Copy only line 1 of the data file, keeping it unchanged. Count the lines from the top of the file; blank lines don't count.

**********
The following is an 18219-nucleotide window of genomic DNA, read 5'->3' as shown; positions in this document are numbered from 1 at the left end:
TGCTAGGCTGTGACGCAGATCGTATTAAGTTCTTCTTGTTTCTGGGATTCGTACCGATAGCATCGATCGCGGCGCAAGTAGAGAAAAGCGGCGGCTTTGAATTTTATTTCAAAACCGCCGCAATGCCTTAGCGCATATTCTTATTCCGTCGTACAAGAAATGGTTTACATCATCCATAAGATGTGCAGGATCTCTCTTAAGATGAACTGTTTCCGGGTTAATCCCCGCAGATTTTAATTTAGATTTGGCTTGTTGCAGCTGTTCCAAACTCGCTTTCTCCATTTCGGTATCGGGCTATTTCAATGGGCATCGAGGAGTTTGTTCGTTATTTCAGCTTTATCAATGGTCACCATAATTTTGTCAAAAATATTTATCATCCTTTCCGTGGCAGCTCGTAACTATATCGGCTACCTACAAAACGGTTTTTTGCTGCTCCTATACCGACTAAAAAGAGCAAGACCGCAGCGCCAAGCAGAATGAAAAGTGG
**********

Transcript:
The following is an 18219-nucleotide window of genomic DNA, read 5'->3' as shown; positions in this document are numbered from 1 at the left end: